Posts tagged lake
As a singer and instrumentalist, Greg Lake had his greatest success and influence in the progressive rock outfit Emerson, Lake & Palmer and, before that, as a founding member of the original King Crimson. He has also been reasonably popular as a solo artist working in more of a hard rock idiom. As a boy, growing up in a poverty stricken part of the seaside resort town of Bournemouth, he got his first guitar for his 12th birthday, as a gift from his mother, and began taking lessons from a local teacher named Don Strike, one of whose other students was Robert Fripp, who became close friends with Lake. Around the time he was 12 years old, Lake also wrote a folk-style song that played a major part in his future, entitled “Lucky Man.”
Throughout his career with the Nice, Emerson, Lake & Palmer, and as a solo artist, Keith Emerson has proven himself perhaps the greatest, most technically accomplished keyboardist in rock history. For all his reputation as an innovator and master of classically influenced rock, Emerson (born November 1, 1944, in the English town of Todmorden) began his career playing R&B; the Nice got their first big break backing soul singer P.P. Arnold in 1967. Independently of Arnold, the Nice carved out a niche in the fledgling prog rock movement, with Emerson’s classical flourishes and flamboyant showmanship (flinging knives at his keyboard, etc.) leading the way. After the Nice’s dissolution, Emerson fleshed out his musical ideas to their fullest with Emerson, Lake & Palmer, which debuted in 1970 and had a series of highly successful albums throughout the decade. Emerson made his solo debut in 1976 with the single “Honky Tonk Train Blues,” which hit the U.K. Top 30, but did not pursue a solo career in earnest until after ELP’s 1980 breakup.
The end of Emerson, Lake and Palmer. Listen here and then buy the DVD here.
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Say what you like, Greg Lake as vocalist and bassist with the first edition of King Crimson, Keith Emerson with the Nice and then the two joining with drummer Carl Palmer as ELP created a body of music that was enormously influential, a mainstay force in what later was called Prog Rock. (more)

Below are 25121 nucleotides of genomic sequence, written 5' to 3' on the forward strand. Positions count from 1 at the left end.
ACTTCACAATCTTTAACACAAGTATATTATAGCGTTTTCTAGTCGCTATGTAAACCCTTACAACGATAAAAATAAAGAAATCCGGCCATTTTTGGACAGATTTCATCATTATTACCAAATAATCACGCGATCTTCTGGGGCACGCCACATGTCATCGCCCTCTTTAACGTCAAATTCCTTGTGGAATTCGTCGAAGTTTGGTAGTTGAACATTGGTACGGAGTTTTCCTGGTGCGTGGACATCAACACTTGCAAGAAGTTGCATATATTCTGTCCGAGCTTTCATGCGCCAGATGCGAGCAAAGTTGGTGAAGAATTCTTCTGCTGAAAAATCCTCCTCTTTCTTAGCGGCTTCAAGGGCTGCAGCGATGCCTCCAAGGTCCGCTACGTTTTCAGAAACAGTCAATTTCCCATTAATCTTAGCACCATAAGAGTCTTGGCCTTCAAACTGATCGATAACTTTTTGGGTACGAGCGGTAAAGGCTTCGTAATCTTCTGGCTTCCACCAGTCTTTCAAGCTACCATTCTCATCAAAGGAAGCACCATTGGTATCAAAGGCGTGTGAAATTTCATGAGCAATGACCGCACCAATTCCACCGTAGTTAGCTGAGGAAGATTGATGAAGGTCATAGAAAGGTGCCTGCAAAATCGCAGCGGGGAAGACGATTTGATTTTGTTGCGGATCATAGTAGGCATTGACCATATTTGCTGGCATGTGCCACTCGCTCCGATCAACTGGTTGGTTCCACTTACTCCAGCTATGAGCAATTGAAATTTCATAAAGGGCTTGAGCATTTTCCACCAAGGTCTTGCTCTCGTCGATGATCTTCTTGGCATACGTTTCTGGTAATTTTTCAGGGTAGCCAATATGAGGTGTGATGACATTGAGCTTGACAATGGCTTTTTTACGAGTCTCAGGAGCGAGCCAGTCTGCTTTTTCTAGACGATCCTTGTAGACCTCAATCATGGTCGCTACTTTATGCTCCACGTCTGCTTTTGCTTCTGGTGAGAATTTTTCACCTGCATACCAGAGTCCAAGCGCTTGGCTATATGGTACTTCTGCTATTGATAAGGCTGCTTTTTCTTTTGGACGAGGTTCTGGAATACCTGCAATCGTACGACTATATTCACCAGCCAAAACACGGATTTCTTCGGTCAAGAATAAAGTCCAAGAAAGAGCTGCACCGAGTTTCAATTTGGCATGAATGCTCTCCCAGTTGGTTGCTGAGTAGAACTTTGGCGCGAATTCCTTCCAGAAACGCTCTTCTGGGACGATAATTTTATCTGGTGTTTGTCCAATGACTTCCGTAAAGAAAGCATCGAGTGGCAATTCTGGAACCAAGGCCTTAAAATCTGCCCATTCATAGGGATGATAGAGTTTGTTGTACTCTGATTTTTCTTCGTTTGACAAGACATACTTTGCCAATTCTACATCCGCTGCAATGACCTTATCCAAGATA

It really is a testament to professional musicians and performers, who can get back on stage like it was riding a bike, because these three legends don’t sound like they have missed a beat. (more)
So in 2010, when Emerson, Lake and Palmer reunited for a one-off show to celebrate their 40th anniversary, it was big news. They commanded the closing spot at London’s High Voltage Rock Festival, attracting fans from all over the world. The questions remained: could these guys still cut it? Could they take the stage and be true to their material after not playing live together since 1998? (more)
Musically, their performance was unbelievably good considering their time off and complexity of the music they make. In the old days, much of the time they played as young men possessed. (more)
While Emerson and Lake have toured recently, and Carl Palmer frequently performs ELP songs with his own band, real Emerson Lake and Palmer concerts are a rarity these days. In 2010, the trio reunited to celebrate forty years since they first got together. The concert was held in London and filmed for the purpose of preserving the experience. This DVD represents the document of that historic concert.
The concert was really trademark ELP, and while time has worn on the guys, the music still sounds fresh. The video and audio quality were both good, but not stellar. There’s a nice bonus in the form of a “making of” documentary. All in all, this video is recommended to both hardcore and casual ELP fans.